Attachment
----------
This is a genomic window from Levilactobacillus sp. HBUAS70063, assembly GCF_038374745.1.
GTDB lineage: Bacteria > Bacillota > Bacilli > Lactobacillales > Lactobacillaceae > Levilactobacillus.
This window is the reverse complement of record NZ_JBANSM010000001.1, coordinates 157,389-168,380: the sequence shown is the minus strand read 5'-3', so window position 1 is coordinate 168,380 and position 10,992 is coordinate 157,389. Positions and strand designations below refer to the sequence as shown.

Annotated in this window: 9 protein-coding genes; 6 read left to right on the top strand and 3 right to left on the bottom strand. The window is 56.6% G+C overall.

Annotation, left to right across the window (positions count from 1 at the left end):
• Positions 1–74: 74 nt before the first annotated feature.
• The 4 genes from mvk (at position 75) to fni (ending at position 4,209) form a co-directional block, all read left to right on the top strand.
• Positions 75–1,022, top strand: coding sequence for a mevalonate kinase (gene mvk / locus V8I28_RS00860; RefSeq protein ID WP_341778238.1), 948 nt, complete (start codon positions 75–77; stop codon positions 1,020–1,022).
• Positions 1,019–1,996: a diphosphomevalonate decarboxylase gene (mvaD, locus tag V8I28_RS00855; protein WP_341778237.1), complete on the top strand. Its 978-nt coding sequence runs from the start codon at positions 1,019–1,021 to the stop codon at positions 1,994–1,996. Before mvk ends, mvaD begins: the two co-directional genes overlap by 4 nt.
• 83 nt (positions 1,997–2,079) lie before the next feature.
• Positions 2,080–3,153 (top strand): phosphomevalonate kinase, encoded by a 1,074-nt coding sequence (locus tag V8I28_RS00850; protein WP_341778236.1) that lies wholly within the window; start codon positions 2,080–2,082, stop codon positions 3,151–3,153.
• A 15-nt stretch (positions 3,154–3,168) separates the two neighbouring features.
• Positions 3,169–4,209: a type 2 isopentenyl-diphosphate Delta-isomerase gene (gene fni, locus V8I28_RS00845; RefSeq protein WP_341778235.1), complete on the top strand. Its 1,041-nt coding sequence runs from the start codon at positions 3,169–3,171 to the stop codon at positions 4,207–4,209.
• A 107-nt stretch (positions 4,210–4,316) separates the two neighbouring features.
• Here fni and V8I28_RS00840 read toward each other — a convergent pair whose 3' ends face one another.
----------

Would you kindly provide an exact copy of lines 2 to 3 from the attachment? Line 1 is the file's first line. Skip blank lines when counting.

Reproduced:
GTDB lineage: Bacteria > Bacillota > Bacilli > Lactobacillales > Lactobacillaceae > Levilactobacillus.
This window is the reverse complement of record NZ_JBANSM010000001.1, coordinates 157,389-168,380: the sequence shown is the minus strand read 5'-3', so window position 1 is coordinate 168,380 and position 10,992 is coordinate 157,389. Positions and strand designations below refer to the sequence as shown.